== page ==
Tuesday, June 23, 2009

Pension dilution

When I retired in 2001 my company, Nortel Networks, was doing OK. It had been through a tremendous upsurge during the 1990’s but in the new millennium things were starting to fade and Nortel was losing steam. I wasn’t too worried as I signed the papers for retirement. After all Nortel had a 120 year history and it was a big deal in Canada. It had been the darling of all Canadians as its stock soared and its technology was sought after by companies around the world.

Before I signed the papers, I did look at the risks and just in case there were future problems, I decided to withdraw my US pension as a lump sum and roll it over into my 401K. I couldn’t take it all out due to IRS restrictions but Nortel offered a 15 year certain payment plan on the remainder and that seemed reasonable to me. Little did I know that the part above the IRS limit was considered non-qualified and paid from the company funds which made it subject to immediate elimination in the event of bankruptcy?

I thought long and hard about the Canadian pension as to whether I should take the long term pension or withdraw the commuted value as a lump sum. As I looked at the alternatives I was disappointed by the tax laws in Canada that limited the amount I could roll over into an RRSP (IRA equivalent). Since I was a non-resident, the remainder of the pension lump sum was going to be heavily taxed and I calculated that I would lose substantially by going in that direction. Also, the long term pension had a sweetener with it. Nortel offered a Transitional Retirement Allowance which I could distribute over a number of years. The TRA was over and above my commuted pension plan value and seemed like a very good deal. So I went with the annual pension plan.

When Nortel entered chapter 11 in January 2009, the non-qualified 15 year certain plan stopped immediately. The Canadian pension continued since it was being paid out of the pension trust fund.

At first the company executives claimed that their intent was to obtain relief so that they could restructure the company and come out of chapter 11 a smaller but stronger entity. That gave a little bit of hope to the retirees that maybe their pensions would continue. But as time went along and hundreds of motions and documents were presented to the courts it became clear that the executives were really planning to split up the company and sell it off in parts. The legal fees for all the court actions in multiple countries rocketed and the millions that could have made up shortfalls in the pension trust funds flowed out of Nortel and into the pockets of the well paid lawyers. At the same time the executives voted themselves and senior employees millions of dollars of bonuses to stay on and help them rend the company apart. All of these funds reduced the cash on hand. Funds that could have bolstered the trust funds vanished.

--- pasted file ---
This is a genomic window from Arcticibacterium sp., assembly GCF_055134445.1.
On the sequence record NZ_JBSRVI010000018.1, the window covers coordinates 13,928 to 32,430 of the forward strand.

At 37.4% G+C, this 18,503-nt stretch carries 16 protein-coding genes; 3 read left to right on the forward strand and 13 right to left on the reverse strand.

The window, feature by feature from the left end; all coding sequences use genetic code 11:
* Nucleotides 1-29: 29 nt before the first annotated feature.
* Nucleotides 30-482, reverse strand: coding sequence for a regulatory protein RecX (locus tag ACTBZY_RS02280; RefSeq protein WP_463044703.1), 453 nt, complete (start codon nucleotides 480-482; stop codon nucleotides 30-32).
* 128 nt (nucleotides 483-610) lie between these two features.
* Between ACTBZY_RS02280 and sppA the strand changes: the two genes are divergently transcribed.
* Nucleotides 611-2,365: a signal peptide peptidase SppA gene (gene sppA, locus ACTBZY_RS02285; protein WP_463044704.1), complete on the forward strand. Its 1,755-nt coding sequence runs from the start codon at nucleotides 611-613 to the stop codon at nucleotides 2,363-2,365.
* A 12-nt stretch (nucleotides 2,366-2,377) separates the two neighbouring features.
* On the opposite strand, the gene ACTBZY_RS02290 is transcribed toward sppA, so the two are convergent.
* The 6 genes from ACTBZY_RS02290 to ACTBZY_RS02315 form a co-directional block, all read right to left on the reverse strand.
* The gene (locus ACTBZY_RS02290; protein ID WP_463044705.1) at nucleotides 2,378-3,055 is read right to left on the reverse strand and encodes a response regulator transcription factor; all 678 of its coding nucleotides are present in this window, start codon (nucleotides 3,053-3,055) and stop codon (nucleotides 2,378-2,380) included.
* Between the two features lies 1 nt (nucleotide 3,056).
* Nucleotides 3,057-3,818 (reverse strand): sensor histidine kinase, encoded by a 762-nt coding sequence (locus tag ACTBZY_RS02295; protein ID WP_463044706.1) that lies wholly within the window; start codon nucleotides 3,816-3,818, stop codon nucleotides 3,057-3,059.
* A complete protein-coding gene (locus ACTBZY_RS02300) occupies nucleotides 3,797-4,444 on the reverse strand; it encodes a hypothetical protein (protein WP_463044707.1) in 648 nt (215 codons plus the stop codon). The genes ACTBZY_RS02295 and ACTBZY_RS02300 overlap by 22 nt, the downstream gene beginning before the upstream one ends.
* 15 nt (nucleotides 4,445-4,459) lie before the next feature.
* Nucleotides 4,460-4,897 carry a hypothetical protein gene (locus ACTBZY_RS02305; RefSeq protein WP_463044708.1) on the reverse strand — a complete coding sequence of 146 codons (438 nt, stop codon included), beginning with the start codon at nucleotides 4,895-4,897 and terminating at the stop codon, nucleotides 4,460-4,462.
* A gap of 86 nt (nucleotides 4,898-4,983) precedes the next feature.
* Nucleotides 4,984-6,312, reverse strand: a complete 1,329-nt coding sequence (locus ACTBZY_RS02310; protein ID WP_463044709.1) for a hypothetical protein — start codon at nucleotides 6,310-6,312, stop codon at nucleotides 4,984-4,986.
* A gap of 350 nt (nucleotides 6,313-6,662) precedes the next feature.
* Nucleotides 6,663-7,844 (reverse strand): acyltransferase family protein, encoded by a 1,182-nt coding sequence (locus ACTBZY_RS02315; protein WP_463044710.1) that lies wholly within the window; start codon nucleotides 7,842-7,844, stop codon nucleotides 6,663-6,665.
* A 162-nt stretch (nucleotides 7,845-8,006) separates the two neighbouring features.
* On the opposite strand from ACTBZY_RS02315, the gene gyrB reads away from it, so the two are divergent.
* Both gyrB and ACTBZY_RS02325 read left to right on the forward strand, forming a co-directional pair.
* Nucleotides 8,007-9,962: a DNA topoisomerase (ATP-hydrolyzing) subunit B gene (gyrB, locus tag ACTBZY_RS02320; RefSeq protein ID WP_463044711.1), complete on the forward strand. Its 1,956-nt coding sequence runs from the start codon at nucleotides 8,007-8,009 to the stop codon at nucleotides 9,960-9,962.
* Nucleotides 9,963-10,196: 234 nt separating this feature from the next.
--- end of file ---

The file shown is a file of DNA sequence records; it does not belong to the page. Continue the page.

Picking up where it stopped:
Whilst the executive were patting themselves on the backs for their smart moves, people were being laid off in droves and were not being paid severance payments; something that had been a normal part of business at Nortel for decades. Severance payments ceased for those who had been let go before the chapter 11 announcement. Others found that their supplemental health plan was no longer in effect. And hundreds of former employees who had deferred their salaries into special tax sheltered accounts found that they could no longer access them.

For those of us with regular pensions, we were going through a period of false hope as out checks kept arriving. But we all knew that there was something rotten in the background. When people started to make enquiries it was clear the trust fund was not adequately funded, and in fact was probably only able to support about 60% of the payment obligations.

Our future financial stability had been diluted, seemingly without any concern by the executives who had a responsibility to ensure that we retirees would receive what had been promised to us and had been defined in signed contracts when we retired. We all know that life isn’t fair, but this is something that could have been controlled with some foresight by the government and by the pension board committee of the company.

Failsafe mechanisms should have been in place to raise the alarm when the funding went below a predefined level. As it is, we now have a diluted fund and a host of pensioners who will suffer and lose, and many will fall into a spiral of poverty and depression as they become victims of a system that rewards the executives, protects the corporation, and turns its back on the people who most likely made the largest contributions.

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